Where Do Undocumented Gay Spouses Stand In The Debate?
Not too long ago I spoke with a person who told me about how difficult it was to be openly gay in a South American country where her and her partner experienced constant verbal and physical attacks and no legal protection for the couple. Then I spoke to a friend who told me about how difficult it is to be openly gay in the United States by not having legal protection for him and his undocumented spouse. When physical and verbal attacks occur in the U.S. and one of the parties is undocumented it makes it more difficult to report those attacks for fear of having their legal status investigated and possibly being separated from their partner.
How then does the land of the free differ in this situation from oppressive countries where it’s allowed or encouraged to harass homosexual people? It’s very unfortunate to see that so many gay couples have to face additional obstacles because unlike heterosexual couples who are able to remain together if one is undocumented and one is a citizen, the same option is not available for gay families simply because of the sex of their spouse.
Article: Confusion Over Policy on Married Gay Immigrants
By: Julia Preston
Date: March 29, 2011
An announcement by officials in Washington on Monday that they were delaying decisions on some immigration cases involving gay couples led to a surge of expectations among gay advocates that the Obama administration had taken a small but significant step toward recognizing same-sex marriage.
But on Tuesday, immigration officials moved swiftly to clarify their position and dampen those hopes, saying they have not made any policy changes that would provide an opening to gay couples. The episode added to the legal confusion that has followed the administration’s determination last month that the law that bars the federal government from recognizing gay marriages, the Defense of Marriage Act, is unconstitutional.
In this case, the misunderstandings and soaring hopes arose from an effort in recent days by officials at Citizenship and Immigration Services, the federal agency that awards immigration status, to clarify their policy on granting permanent residency green cards to immigrants legally married to American citizens who are gay. While it is routine for American citizens in heterosexual couples to obtain green cards for their foreign spouses, the Defense of Marriage Act has barred such status for immigrants in same-sex marriages.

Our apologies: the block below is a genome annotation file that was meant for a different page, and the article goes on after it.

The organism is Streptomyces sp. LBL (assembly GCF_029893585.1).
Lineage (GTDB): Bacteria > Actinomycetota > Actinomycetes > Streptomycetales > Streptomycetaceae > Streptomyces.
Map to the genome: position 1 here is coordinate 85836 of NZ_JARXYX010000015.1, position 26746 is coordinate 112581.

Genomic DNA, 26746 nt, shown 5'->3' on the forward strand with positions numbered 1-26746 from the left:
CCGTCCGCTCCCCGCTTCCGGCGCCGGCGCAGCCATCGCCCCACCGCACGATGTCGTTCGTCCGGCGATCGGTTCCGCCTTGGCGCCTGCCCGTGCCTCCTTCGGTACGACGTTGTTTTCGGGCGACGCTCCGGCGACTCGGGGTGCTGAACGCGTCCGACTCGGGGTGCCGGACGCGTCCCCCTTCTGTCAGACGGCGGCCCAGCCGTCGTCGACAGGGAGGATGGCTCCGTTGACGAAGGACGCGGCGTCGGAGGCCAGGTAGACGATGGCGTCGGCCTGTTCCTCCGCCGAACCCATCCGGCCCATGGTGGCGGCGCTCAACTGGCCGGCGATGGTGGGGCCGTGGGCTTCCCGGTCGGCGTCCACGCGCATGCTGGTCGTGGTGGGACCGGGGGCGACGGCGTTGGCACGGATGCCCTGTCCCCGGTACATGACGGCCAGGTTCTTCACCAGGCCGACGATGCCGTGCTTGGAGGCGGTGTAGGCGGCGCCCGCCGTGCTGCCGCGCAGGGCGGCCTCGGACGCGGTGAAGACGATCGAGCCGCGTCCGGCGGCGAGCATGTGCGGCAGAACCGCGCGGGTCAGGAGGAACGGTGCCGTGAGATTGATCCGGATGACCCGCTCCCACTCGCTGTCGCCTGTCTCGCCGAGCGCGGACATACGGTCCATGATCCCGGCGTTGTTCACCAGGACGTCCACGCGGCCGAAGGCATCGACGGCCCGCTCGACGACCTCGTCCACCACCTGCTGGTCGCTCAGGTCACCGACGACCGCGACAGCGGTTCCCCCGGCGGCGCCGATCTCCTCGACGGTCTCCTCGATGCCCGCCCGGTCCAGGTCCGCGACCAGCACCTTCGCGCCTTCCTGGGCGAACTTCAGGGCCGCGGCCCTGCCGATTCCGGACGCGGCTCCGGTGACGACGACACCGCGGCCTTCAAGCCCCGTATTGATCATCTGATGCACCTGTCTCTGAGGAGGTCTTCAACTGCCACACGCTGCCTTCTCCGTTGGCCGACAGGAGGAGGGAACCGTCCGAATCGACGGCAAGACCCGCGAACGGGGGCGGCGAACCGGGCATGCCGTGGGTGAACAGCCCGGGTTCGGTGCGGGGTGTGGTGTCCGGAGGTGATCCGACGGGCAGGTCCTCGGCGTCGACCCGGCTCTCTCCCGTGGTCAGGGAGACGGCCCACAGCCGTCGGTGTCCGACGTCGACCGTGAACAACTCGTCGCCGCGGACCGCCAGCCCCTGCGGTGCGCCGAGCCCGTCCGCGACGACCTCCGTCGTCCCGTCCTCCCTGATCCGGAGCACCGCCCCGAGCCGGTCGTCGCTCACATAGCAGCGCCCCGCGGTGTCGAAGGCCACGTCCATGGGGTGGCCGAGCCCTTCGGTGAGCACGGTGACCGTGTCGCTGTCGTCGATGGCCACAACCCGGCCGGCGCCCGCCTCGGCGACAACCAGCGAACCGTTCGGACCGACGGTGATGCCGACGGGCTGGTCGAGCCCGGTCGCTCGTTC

That situation has long been a focus of criticism by gay rights groups, who argue that the law is particularly discriminatory against immigrants. “If you are in a bi-national couple that is heterosexual, you get to stay here and work here,” said Richard Socarides, a lawyer who is president of Equality Matters, a gay rights advocacy group. “If you are gay, you get deported.”
In February, President Obama and Attorney General Eric H. Holder Jr. announced that the administration would no longer defend the Defense of Marriage Act in the courts, although it would continue to enforce the law, which was adopted in 1996, until it is changed by the courts or by Congress.
The position has led to a host of dilemmas for federal agencies that continue to enforce the law. This month, Immigration Equality, a group that advocates for immigrants in gay couples, wrote to immigration officials urging them to suspend deportations of immigrants in same-sex marriages and suspend other cases involving gay couples until the courts render a final decision on the constitutionality of the Defense of Marriage Act.